According to a recent poll, two thirds of Kiwis believe that the best way out of Covid-19 is the continuing pursuit of the 90 per cent vaccination level. With an 80 per cent vaccination level already exceeded in the Auckland region, there seems little doubt now that we will exceed 90 per cent soon. Recent modelling reveals that lifting the level from 80 per cent to 90 per cent makes a dramatic difference to various critical outcomes: Infections reduced from 861,391 to 13,398, hospitalisations from 43,757 to 476, deaths from 4,936 to 50 and peak beds occupied from 3319 to 20. So, what are the 10 most common remaining questions among communities who have not yet accepted vaccinations?
- What is the difference with Pfizer vaccine effectiveness between one jab and two?
The first jab efficacy is 60 per cent, and after the second jab the efficacy is 95 per cent.
- Will we need a booster vaccination within a year?
In the future, booster vaccination may be necessary to maintain antibody levels. This is not unusual given that vaccination against common influenza virus is required annually.
- Will new delivery technologies other than injections be offered soon?
Nasal technologies are being developed but are not yet approved. These will have the advantage over injections that they do not require the dedicated service of health professionals. Nasal delivery of vaccines acts as a “first entry block”. This means they block the pathogen entry, while inducing local microbial-specific immune responses, thus increasing the general efficacy of the vaccine.
- Globally, how many people have had at least one vaccine jab so far?
More than six billion doses (33% of the global population) have been given so far and serious side effects are rare.
- What is the global death rate for Covid-19?
According to a recent analysis by The Economist, the number of Covid-19 related deaths is about 20 million. With the low vaccination rates among poorer countries, this figure is expected to continue to rise.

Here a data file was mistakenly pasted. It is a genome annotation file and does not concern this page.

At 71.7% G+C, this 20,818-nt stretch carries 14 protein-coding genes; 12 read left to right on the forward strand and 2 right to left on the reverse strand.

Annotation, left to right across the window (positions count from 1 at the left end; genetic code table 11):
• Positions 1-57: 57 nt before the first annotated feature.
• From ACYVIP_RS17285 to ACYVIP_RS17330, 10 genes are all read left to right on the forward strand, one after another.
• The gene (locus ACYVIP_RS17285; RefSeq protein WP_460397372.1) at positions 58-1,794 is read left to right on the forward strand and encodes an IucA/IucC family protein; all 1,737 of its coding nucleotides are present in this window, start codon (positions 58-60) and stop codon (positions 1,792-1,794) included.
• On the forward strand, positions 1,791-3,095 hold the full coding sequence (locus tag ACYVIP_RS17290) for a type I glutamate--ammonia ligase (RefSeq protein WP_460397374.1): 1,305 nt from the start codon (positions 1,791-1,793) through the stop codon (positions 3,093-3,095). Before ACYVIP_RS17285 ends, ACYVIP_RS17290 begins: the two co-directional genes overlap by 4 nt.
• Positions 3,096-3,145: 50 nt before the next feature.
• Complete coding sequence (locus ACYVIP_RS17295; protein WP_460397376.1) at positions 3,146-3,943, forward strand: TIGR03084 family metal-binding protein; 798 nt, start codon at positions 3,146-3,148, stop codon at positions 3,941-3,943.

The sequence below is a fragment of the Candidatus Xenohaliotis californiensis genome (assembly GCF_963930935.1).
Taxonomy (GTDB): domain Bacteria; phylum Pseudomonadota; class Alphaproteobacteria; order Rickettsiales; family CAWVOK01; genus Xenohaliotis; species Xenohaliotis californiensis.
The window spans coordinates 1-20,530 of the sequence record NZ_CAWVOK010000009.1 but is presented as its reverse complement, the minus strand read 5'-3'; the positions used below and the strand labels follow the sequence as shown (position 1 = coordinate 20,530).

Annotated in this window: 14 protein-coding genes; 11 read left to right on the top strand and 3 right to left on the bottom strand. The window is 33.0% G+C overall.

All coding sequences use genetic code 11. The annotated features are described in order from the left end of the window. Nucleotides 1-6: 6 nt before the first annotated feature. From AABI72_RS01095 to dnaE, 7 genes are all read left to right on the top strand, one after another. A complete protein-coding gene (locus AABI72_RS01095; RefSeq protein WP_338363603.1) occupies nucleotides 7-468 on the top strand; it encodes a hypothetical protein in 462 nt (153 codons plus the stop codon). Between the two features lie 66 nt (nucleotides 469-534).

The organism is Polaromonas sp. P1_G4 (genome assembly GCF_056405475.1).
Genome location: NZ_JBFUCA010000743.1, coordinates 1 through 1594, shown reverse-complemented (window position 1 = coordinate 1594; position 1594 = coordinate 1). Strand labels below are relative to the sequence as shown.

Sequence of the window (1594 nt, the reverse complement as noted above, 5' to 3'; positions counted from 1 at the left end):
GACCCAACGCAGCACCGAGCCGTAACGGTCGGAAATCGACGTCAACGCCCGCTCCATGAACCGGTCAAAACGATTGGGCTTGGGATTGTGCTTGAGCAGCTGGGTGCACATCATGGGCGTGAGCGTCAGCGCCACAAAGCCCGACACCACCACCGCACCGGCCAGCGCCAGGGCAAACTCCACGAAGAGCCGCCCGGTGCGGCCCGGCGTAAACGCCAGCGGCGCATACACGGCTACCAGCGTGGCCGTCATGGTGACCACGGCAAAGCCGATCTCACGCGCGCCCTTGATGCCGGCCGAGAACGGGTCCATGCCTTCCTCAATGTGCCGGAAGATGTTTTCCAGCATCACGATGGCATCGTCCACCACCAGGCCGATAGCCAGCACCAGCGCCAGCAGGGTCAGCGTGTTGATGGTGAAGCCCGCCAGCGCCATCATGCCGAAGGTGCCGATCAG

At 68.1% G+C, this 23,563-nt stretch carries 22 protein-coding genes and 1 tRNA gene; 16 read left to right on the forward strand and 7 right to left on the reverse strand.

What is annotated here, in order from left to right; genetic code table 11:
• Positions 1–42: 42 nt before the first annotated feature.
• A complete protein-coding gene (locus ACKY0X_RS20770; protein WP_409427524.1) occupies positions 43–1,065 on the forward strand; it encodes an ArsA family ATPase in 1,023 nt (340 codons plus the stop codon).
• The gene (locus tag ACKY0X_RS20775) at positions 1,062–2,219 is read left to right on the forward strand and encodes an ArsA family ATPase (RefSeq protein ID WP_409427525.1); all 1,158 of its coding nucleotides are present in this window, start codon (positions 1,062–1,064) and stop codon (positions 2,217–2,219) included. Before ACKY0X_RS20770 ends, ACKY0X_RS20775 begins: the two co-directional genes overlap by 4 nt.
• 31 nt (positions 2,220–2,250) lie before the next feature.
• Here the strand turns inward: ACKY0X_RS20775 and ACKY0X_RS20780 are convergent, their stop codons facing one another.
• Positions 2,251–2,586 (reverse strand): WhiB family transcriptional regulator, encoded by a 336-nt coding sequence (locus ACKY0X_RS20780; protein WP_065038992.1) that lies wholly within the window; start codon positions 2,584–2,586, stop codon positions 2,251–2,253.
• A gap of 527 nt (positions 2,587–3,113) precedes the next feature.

- How much more contagious is the Covid-19 Delta variant than influenza?
Relative contagiousness is measured by the reproductive number, R0, which is 2 for influenza and about 8 for the Delta variant (latest updated USA CDC R0). In two stages of social contact, a single unvaccinated person could infect 64 (8×8) others with the Delta virus. The comparable number of transmitted influenza infections is 4 (2×2).
- Why not open up New Zealand right now like the UK?
The UK has in many ways been one of the least successful wealthy countries in managing Covid-19. Deaths pro rata: UK, 2000 per million; New Zealand, five deaths per million.
- Of those who are hospitalised with Covid-19, how many have been vaccinated?
According to a recent USA survey, between 99.9 per cent and 95 per cent of Covid-19 hospital patients were unvaccinated.
- Does vaccination reduce transmission of Covid-19 between people?
Vaccinated individuals are 80 per cent less likely to spread the virus to unvaccinated household members.
- What countries have successful vaccination certificate or passport systems in place?
Israel, EU and France have all successfully deployed vaccination passports and health passes using QR codes. These typically enable international travel and are required for access to restaurants, bars and major events. NZ is expected to launch a vaccination passport within a month.